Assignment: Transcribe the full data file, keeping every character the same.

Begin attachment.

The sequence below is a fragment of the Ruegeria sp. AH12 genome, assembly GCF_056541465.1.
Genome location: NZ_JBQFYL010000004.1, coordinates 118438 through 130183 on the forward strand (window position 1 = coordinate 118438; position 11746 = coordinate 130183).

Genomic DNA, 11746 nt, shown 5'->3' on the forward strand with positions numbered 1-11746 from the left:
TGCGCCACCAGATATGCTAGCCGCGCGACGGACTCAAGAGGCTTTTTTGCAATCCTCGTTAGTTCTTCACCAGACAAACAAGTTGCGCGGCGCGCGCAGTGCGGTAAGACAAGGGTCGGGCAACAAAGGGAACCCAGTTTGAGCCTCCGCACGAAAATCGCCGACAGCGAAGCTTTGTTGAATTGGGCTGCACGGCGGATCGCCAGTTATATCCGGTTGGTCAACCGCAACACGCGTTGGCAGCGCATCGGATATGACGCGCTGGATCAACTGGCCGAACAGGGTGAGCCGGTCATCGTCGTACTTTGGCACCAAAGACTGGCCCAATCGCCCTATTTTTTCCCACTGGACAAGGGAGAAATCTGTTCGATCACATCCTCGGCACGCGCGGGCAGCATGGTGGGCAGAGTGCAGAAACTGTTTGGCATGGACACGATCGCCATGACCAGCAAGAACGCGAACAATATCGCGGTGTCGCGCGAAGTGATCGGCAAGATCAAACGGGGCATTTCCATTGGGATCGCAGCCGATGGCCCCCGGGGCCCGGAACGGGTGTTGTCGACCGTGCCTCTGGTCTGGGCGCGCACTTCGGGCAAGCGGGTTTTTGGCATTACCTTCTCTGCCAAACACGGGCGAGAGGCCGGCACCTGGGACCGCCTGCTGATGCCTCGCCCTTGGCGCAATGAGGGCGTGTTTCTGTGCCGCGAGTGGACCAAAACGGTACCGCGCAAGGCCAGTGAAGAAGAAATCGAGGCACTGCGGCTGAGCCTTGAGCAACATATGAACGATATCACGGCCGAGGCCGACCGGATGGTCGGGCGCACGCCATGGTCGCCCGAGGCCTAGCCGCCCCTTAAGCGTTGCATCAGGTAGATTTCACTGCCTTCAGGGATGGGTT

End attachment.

The sequence below is a fragment of the Ruegeria sp. AH12 genome, assembly GCF_056541465.1.
Genome location: NZ_JBQFYL010000004.1, coordinates 118438 through 130183 on the forward strand (window position 1 = coordinate 118438; position 11746 = coordinate 130183).

Genomic DNA, 11746 nt, shown 5'->3' on the forward strand with positions numbered 1-11746 from the left:
TGCGCCACCAGATATGCTAGCCGCGCGACGGACTCAAGAGGCTTTTTTGCAATCCTCGTTAGTTCTTCACCAGACAAACAAGTTGCGCGGCGCGCGCAGTGCGGTAAGACAAGGGTCGGGCAACAAAGGGAACCCAGTTTGAGCCTCCGCACGAAAATCGCCGACAGCGAAGCTTTGTTGAATTGGGCTGCACGGCGGATCGCCAGTTATATCCGGTTGGTCAACCGCAACACGCGTTGGCAGCGCATCGGATATGACGCGCTGGATCAACTGGCCGAACAGGGTGAGCCGGTCATCGTCGTACTTTGGCACCAAAGACTGGCCCAATCGCCCTATTTTTTCCCACTGGACAAGGGAGAAATCTGTTCGATCACATCCTCGGCACGCGCGGGCAGCATGGTGGGCAGAGTGCAGAAACTGTTTGGCATGGACACGATCGCCATGACCAGCAAGAACGCGAACAATATCGCGGTGTCGCGCGAAGTGATCGGCAAGATCAAACGGGGCATTTCCATTGGGATCGCAGCCGATGGCCCCCGGGGCCCGGAACGGGTGTTGTCGACCGTGCCTCTGGTCTGGGCGCGCACTTCGGGCAAGCGGGTTTTTGGCATTACCTTCTCTGCCAAACACGGGCGAGAGGCCGGCACCTGGGACCGCCTGCTGATGCCTCGCCCTTGGCGCAATGAGGGCGTGTTTCTGTGCCGCGAGTGGACCAAAACGGTACCGCGCAAGGCCAGTGAAGAAGAAATCGAGGCACTGCGGCTGAGCCTTGAGCAACATATGAACGATATCACGGCCGAGGCCGACCGGATGGTCGGGCGCACGCCATGGTCGCCCGAGGCCTAGCCGCCCCTTAAGCGTTGCATCAGGTAGATTTCACTGCCTTCAGGGATGGGTT